January/February 2018 issue of acmqueue

The January/February issue of acmqueue is out now


Email and IM

  Download PDF version of this article PDF

ITEM not available


Originally published in Queue vol. 1, no. 8
see this item in the ACM Digital Library



Eric Allman - E-mail Authentication
Internet e-mail was conceived in a different world than we live in today. It was a small, tightly knit community, and we didn’t really have to worry too much about miscreants. Generally, if someone did something wrong, the problem could be dealt with through social means; “shunning” is very effective in small communities.

Vipul Ved Prakash, Adam O'Donnell - Fighting Spam with Reputation Systems
User-submitted spam fingerprints

John Stone, Sarah Merrion - Instant Messaging or Instant Headache?
It's a reality. You have IM (instant messaging) clients in your environment. You have already recognized that it is eating up more and more of your network bandwidth and with Microsoft building IM capability into its XP operating system and applications, you know this will only get worse. Management is also voicing concerns over the lost user productivity caused by personal conversations over this medium. You have tried blocking these conduits for conversation, but it is a constant battle.

Joe Hildebrand - Nine IM Accounts and Counting
The key word with instant messaging today is interoperability. Various standards are in contention.


(newest first)

Simon Bond | Thu, 28 May 2009 13:00:05 UTC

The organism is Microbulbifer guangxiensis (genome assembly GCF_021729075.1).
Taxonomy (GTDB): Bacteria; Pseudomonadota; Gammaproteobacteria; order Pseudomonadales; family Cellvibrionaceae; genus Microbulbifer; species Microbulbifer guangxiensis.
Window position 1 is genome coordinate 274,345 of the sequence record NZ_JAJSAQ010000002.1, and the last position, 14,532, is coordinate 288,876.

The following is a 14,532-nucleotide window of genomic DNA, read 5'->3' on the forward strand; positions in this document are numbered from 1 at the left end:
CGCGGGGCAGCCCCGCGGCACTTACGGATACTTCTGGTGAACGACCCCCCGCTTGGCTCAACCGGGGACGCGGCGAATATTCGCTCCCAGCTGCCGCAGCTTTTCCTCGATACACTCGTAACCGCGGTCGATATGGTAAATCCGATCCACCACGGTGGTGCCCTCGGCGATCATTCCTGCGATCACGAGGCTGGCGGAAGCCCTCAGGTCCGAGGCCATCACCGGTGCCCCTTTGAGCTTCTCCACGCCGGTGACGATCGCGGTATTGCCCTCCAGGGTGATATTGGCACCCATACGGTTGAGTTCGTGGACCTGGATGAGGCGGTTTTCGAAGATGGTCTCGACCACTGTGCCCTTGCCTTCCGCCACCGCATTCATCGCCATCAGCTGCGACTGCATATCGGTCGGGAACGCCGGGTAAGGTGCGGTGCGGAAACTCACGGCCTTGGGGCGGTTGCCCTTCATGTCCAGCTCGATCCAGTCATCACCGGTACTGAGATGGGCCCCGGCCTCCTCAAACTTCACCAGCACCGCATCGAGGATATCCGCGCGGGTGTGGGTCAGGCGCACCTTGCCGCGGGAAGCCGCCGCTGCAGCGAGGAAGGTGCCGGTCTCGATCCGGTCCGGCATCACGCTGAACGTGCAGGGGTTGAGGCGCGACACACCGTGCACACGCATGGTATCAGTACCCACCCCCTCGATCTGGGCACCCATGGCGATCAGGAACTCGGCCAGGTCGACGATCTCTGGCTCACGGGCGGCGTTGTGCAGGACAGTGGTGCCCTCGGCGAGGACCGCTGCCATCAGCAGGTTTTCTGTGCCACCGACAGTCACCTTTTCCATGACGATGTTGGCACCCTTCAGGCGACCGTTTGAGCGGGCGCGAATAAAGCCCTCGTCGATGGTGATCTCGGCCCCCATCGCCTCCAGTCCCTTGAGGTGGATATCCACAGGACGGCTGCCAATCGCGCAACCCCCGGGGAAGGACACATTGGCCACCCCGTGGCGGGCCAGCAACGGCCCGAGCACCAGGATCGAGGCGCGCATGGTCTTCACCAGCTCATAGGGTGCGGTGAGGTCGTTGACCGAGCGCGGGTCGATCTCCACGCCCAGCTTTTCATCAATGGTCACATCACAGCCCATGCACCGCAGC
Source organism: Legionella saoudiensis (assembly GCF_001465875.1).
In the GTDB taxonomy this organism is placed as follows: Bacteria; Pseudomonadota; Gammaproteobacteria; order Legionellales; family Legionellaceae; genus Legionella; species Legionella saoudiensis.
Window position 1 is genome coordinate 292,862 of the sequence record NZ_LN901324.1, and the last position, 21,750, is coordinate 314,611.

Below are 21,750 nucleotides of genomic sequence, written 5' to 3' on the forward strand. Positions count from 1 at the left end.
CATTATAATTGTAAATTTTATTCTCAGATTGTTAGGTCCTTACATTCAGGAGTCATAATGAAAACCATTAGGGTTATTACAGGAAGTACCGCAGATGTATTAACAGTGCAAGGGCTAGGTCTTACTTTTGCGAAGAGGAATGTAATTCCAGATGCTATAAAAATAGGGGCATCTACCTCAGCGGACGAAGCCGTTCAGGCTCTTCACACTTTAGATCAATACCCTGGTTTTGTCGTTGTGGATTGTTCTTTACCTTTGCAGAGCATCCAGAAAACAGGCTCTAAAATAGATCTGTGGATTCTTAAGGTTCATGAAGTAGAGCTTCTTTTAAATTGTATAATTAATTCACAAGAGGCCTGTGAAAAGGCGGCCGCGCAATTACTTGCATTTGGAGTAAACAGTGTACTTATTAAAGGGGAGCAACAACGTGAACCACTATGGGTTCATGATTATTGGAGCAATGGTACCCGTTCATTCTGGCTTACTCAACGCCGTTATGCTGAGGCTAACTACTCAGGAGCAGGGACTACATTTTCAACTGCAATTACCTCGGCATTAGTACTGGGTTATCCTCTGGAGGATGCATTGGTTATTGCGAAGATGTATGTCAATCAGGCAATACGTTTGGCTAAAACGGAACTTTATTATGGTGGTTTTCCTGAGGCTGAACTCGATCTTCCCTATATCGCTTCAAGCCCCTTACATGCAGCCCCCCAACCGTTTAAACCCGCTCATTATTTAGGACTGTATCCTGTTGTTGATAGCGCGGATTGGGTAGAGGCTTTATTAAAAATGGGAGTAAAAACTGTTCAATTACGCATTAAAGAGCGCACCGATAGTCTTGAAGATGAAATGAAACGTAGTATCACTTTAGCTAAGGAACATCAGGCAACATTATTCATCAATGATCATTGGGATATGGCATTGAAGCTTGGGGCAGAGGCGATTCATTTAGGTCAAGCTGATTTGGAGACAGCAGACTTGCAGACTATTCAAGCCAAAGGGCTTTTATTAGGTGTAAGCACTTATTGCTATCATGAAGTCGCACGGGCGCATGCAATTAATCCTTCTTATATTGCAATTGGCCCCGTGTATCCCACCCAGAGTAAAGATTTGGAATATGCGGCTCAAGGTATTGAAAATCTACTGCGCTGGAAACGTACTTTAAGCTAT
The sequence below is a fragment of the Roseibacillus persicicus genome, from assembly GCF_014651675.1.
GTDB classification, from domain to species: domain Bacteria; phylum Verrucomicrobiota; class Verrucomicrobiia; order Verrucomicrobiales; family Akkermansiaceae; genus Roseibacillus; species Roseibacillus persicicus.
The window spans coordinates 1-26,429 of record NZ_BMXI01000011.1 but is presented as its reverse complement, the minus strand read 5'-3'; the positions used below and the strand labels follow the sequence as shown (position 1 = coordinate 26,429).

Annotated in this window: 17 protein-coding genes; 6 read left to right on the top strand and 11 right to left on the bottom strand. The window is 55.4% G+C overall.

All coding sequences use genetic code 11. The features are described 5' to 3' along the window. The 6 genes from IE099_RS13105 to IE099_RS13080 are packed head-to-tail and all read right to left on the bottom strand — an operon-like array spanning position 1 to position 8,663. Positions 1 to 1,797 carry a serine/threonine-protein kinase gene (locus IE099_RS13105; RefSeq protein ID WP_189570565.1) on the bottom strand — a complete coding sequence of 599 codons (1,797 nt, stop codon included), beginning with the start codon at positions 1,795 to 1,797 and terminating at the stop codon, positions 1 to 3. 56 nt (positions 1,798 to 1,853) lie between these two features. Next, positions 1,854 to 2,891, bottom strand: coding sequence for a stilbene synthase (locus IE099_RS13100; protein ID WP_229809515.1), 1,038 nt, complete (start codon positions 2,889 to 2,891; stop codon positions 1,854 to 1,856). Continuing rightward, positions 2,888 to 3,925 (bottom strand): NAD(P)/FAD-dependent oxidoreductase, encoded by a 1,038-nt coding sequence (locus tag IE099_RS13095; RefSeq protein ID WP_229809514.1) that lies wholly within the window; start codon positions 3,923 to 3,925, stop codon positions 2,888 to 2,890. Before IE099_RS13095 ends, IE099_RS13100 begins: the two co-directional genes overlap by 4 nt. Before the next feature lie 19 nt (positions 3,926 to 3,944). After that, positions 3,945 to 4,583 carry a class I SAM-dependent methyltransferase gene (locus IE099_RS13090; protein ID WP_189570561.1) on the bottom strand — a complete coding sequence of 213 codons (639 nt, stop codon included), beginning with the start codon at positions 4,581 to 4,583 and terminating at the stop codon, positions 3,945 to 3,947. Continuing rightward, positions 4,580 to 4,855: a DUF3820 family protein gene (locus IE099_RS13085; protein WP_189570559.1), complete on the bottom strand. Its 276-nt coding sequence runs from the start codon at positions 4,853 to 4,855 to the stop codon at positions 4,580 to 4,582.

Ive been contemplating the issues of using whitelisting with email, and would be interested to hear your thoughts on the following.

What if.. during a "whitelist authorisation request" the remote email server responded with an instant captcha request. The sender would then be required to complete the captcha. On completion the sender would be approved and whitelisted.

Each email user would also be given the ability to chose between a captcha request (to be authorised on their whitelist) or a personal question, such as what is the opposite of happy... Or have them randomly generated.

This would dramatically reduce spam. Or... you could implement digital signatures such as those provided by verisign and if the signature passed, you would be able to bypass the above, as your details had been verified.

Just a few thoughts.... interesting article, thanks.

Leave this field empty

Post a Comment:

© 2018 ACM, Inc. All Rights Reserved.